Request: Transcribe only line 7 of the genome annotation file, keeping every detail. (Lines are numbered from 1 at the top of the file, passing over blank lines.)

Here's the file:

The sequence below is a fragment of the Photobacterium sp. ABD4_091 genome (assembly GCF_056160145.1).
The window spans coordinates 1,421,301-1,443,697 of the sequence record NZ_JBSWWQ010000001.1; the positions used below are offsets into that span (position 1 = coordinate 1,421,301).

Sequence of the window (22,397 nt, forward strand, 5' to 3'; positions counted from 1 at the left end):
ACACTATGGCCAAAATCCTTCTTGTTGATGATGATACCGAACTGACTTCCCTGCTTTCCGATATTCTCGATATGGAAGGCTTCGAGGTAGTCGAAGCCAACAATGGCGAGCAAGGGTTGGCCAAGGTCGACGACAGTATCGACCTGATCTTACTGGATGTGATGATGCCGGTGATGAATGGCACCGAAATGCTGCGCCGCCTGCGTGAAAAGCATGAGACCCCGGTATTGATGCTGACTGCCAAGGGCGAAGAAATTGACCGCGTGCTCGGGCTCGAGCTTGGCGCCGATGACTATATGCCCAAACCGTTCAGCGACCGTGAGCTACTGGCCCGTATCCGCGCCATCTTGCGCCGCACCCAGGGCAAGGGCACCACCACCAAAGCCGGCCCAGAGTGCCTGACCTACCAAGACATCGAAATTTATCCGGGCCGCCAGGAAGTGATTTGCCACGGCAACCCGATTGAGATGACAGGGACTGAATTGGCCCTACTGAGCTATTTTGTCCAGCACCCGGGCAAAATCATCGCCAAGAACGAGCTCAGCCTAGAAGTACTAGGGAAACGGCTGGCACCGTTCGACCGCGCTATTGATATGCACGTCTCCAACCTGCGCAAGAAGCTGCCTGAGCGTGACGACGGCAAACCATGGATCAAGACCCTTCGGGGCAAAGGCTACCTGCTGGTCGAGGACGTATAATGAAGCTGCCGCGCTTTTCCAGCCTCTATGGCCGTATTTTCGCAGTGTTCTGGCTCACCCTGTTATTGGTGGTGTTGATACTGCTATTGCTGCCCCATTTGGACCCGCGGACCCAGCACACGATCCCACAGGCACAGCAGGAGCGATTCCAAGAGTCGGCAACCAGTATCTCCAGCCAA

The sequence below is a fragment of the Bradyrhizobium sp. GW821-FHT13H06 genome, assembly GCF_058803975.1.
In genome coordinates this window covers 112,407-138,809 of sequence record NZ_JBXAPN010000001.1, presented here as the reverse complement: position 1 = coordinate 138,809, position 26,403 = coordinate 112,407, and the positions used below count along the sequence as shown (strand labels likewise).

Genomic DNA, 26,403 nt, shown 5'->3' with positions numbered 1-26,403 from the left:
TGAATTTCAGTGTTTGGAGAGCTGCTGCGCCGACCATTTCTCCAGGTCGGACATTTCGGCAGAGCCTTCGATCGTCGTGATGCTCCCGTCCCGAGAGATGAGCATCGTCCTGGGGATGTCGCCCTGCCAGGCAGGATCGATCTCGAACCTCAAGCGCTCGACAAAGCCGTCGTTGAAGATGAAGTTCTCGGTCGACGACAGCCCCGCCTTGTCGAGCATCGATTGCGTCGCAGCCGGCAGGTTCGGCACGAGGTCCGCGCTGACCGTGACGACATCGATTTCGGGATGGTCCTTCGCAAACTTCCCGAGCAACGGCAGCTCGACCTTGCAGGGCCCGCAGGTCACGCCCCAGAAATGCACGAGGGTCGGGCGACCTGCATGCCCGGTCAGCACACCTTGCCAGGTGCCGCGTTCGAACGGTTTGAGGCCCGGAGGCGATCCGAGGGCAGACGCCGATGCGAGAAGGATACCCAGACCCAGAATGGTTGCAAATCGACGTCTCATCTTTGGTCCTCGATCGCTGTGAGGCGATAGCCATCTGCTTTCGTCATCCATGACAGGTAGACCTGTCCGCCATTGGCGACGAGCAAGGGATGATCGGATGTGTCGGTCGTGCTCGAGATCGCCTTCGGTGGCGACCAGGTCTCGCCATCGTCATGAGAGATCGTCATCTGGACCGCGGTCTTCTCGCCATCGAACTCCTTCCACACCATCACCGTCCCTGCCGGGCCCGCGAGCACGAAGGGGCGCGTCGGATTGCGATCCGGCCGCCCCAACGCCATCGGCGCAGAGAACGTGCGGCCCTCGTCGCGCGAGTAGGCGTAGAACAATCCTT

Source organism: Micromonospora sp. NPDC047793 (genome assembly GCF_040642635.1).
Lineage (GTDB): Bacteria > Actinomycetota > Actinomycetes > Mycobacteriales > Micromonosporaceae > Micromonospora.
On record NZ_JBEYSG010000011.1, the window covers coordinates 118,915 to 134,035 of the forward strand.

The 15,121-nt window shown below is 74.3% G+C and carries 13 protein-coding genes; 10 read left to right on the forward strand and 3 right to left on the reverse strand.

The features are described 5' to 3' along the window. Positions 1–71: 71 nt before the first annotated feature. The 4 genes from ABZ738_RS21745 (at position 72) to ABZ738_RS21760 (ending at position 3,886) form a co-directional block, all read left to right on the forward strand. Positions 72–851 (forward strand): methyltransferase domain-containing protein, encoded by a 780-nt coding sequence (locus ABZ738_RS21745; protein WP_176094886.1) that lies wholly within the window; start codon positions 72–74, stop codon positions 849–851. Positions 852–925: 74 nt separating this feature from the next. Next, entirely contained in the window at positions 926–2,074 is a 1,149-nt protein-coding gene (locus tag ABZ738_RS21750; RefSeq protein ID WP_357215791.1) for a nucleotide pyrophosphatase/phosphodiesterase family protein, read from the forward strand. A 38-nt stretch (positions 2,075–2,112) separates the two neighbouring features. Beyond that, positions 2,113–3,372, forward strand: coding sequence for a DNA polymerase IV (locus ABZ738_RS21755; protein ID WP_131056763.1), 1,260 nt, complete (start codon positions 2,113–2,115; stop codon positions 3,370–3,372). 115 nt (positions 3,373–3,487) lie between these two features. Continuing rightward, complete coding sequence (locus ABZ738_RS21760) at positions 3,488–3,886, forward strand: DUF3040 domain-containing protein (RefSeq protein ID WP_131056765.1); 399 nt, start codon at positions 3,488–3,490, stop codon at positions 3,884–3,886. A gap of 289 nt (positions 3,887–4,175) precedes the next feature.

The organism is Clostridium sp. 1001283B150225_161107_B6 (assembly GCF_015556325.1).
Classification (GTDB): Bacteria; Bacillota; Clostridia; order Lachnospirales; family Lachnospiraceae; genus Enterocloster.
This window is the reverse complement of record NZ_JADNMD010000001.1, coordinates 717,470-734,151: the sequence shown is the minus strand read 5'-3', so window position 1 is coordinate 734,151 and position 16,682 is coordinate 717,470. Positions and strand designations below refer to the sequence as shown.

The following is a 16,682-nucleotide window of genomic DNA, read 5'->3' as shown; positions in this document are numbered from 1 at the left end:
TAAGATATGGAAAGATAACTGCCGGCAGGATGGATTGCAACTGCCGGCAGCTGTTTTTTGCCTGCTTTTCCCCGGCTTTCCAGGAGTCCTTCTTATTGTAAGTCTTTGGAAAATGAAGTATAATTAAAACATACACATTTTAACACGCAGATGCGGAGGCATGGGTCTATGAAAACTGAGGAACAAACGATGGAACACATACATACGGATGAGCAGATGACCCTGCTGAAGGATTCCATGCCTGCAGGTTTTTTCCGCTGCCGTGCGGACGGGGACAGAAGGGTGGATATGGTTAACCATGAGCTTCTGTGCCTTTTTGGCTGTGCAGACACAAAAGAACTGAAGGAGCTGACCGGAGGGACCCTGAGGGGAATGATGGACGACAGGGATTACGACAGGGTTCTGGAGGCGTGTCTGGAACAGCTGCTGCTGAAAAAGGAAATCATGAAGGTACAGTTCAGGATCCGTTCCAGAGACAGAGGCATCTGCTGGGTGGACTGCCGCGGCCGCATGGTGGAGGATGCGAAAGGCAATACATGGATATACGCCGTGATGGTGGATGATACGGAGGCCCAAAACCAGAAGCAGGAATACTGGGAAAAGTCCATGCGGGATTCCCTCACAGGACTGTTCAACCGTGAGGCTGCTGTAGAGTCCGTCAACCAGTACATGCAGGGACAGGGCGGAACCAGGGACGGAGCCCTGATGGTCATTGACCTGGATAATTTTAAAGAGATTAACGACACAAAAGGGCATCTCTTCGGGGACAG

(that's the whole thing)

Genomic DNA, 26,403 nt, shown 5'->3' with positions numbered 1-26,403 from the left: